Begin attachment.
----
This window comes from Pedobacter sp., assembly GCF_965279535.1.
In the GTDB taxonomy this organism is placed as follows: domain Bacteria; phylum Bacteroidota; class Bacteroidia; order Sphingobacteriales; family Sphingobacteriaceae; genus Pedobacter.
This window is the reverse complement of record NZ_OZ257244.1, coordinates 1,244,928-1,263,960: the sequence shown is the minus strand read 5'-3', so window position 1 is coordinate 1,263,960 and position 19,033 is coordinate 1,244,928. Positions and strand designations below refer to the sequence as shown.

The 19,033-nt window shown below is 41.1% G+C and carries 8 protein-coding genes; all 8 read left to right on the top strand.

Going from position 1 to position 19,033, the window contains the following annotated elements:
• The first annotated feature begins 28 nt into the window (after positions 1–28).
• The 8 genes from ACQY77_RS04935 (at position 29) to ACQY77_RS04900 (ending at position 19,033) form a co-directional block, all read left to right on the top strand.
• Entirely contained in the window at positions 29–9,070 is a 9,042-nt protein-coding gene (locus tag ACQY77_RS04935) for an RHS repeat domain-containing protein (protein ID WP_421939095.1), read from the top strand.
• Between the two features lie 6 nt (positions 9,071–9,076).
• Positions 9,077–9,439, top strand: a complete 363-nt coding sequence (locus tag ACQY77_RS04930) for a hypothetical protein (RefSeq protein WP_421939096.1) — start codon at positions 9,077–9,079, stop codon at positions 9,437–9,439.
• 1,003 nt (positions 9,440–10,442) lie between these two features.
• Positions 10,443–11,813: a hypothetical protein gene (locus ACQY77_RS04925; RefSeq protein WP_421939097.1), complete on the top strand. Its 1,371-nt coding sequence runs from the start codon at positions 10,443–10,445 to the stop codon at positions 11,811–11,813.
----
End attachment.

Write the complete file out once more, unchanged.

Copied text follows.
This window comes from Pedobacter sp., assembly GCF_965279535.1.
In the GTDB taxonomy this organism is placed as follows: domain Bacteria; phylum Bacteroidota; class Bacteroidia; order Sphingobacteriales; family Sphingobacteriaceae; genus Pedobacter.
This window is the reverse complement of record NZ_OZ257244.1, coordinates 1,244,928-1,263,960: the sequence shown is the minus strand read 5'-3', so window position 1 is coordinate 1,263,960 and position 19,033 is coordinate 1,244,928. Positions and strand designations below refer to the sequence as shown.

The 19,033-nt window shown below is 41.1% G+C and carries 8 protein-coding genes; all 8 read left to right on the top strand.

Going from position 1 to position 19,033, the window contains the following annotated elements:
• The first annotated feature begins 28 nt into the window (after positions 1–28).
• The 8 genes from ACQY77_RS04935 (at position 29) to ACQY77_RS04900 (ending at position 19,033) form a co-directional block, all read left to right on the top strand.
• Entirely contained in the window at positions 29–9,070 is a 9,042-nt protein-coding gene (locus tag ACQY77_RS04935) for an RHS repeat domain-containing protein (protein ID WP_421939095.1), read from the top strand.
• Between the two features lie 6 nt (positions 9,071–9,076).
• Positions 9,077–9,439, top strand: a complete 363-nt coding sequence (locus tag ACQY77_RS04930) for a hypothetical protein (RefSeq protein WP_421939096.1) — start codon at positions 9,077–9,079, stop codon at positions 9,437–9,439.
• 1,003 nt (positions 9,440–10,442) lie between these two features.
• Positions 10,443–11,813: a hypothetical protein gene (locus ACQY77_RS04925; RefSeq protein WP_421939097.1), complete on the top strand. Its 1,371-nt coding sequence runs from the start codon at positions 10,443–10,445 to the stop codon at positions 11,811–11,813.